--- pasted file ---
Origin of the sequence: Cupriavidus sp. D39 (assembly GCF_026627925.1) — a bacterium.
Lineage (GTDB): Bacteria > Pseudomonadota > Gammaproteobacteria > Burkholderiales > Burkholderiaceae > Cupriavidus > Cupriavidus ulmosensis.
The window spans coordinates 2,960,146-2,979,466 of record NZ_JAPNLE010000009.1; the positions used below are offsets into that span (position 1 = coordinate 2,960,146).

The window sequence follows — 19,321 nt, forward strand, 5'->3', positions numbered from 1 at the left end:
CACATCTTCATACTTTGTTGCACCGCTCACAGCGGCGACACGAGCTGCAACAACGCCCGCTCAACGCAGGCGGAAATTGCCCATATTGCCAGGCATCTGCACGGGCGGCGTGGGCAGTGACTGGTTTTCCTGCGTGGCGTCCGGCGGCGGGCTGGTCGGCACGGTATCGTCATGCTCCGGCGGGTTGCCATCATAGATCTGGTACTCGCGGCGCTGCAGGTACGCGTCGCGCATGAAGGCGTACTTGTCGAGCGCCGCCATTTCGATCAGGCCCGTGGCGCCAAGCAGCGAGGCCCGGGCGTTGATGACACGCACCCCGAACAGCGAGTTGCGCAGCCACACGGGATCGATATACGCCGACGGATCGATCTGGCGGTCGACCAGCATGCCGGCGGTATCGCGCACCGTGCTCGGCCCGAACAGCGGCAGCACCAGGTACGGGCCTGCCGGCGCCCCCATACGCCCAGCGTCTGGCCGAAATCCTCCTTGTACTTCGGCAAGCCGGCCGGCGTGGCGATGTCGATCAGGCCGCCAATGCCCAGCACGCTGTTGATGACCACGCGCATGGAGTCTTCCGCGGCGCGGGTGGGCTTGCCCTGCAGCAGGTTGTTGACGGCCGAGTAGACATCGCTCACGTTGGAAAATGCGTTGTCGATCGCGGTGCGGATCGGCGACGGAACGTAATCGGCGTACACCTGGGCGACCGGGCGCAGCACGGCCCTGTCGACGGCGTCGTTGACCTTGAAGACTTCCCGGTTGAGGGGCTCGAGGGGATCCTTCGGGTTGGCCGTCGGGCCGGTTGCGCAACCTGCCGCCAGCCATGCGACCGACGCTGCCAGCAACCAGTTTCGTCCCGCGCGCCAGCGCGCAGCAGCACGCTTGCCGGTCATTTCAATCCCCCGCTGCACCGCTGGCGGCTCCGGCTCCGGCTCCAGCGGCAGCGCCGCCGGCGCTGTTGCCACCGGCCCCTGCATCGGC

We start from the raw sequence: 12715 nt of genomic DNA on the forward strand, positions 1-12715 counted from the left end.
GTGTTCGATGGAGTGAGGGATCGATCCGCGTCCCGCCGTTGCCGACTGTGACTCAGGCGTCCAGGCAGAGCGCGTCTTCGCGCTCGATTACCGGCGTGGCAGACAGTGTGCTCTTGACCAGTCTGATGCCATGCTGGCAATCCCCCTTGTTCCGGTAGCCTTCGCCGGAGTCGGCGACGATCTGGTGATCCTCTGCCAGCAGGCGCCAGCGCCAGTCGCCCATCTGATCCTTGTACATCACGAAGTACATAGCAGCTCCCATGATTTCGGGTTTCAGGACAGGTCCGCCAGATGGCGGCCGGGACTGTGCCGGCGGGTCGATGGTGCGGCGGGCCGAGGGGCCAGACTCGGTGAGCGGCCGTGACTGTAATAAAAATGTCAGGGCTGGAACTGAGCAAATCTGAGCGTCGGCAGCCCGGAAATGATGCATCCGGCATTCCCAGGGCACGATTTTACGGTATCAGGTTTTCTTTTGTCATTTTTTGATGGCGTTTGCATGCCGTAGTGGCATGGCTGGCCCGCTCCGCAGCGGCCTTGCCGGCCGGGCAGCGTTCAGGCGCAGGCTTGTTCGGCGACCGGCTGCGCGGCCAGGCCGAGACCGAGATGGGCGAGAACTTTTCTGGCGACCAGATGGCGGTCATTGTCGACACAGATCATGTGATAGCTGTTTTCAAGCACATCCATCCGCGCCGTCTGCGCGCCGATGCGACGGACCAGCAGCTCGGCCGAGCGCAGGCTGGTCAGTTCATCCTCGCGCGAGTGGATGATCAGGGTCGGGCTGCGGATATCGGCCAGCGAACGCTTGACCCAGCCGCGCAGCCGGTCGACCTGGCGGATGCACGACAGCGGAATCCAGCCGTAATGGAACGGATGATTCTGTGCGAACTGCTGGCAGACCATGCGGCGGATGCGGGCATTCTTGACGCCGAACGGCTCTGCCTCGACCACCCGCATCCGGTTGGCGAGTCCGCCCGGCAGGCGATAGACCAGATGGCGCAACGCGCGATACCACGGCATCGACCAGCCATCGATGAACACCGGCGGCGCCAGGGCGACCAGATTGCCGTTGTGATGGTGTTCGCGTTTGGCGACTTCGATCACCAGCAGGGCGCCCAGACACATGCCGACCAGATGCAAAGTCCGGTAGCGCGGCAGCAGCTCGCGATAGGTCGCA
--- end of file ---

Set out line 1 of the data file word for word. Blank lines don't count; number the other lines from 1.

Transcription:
Origin of the sequence: Cupriavidus sp. D39 (assembly GCF_026627925.1) — a bacterium.